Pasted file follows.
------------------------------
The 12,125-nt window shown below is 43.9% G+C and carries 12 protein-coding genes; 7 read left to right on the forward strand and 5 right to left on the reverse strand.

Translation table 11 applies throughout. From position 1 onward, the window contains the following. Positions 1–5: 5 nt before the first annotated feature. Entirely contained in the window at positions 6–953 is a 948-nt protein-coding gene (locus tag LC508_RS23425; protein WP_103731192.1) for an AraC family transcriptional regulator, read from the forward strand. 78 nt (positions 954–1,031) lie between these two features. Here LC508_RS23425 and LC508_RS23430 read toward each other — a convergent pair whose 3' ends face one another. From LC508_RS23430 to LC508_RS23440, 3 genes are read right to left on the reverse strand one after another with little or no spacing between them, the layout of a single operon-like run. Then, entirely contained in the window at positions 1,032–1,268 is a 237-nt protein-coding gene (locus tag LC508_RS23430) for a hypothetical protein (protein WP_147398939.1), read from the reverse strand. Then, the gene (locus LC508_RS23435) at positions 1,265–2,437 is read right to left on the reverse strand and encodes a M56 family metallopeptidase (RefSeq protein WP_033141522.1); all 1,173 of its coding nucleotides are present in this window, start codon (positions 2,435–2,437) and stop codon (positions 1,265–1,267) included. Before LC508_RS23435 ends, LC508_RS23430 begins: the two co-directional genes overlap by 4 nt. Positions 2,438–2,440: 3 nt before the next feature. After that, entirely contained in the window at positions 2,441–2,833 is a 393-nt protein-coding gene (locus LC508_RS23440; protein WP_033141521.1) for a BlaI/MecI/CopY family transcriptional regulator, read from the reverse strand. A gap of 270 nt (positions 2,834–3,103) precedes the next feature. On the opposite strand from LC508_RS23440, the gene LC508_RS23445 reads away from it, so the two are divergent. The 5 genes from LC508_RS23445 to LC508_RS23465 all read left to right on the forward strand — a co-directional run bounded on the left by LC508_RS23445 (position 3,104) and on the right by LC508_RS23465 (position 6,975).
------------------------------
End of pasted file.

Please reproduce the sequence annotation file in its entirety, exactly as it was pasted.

The 12,125-nt window shown below is 43.9% G+C and carries 12 protein-coding genes; 7 read left to right on the forward strand and 5 right to left on the reverse strand.

Translation table 11 applies throughout. From position 1 onward, the window contains the following. Positions 1–5: 5 nt before the first annotated feature. Entirely contained in the window at positions 6–953 is a 948-nt protein-coding gene (locus tag LC508_RS23425; protein WP_103731192.1) for an AraC family transcriptional regulator, read from the forward strand. 78 nt (positions 954–1,031) lie between these two features. Here LC508_RS23425 and LC508_RS23430 read toward each other — a convergent pair whose 3' ends face one another. From LC508_RS23430 to LC508_RS23440, 3 genes are read right to left on the reverse strand one after another with little or no spacing between them, the layout of a single operon-like run. Then, entirely contained in the window at positions 1,032–1,268 is a 237-nt protein-coding gene (locus tag LC508_RS23430) for a hypothetical protein (protein WP_147398939.1), read from the reverse strand. Then, the gene (locus LC508_RS23435) at positions 1,265–2,437 is read right to left on the reverse strand and encodes a M56 family metallopeptidase (RefSeq protein WP_033141522.1); all 1,173 of its coding nucleotides are present in this window, start codon (positions 2,435–2,437) and stop codon (positions 1,265–1,267) included. Before LC508_RS23435 ends, LC508_RS23430 begins: the two co-directional genes overlap by 4 nt. Positions 2,438–2,440: 3 nt before the next feature. After that, entirely contained in the window at positions 2,441–2,833 is a 393-nt protein-coding gene (locus LC508_RS23440; protein WP_033141521.1) for a BlaI/MecI/CopY family transcriptional regulator, read from the reverse strand. A gap of 270 nt (positions 2,834–3,103) precedes the next feature. On the opposite strand from LC508_RS23440, the gene LC508_RS23445 reads away from it, so the two are divergent. The 5 genes from LC508_RS23445 to LC508_RS23465 all read left to right on the forward strand — a co-directional run bounded on the left by LC508_RS23445 (position 3,104) and on the right by LC508_RS23465 (position 6,975).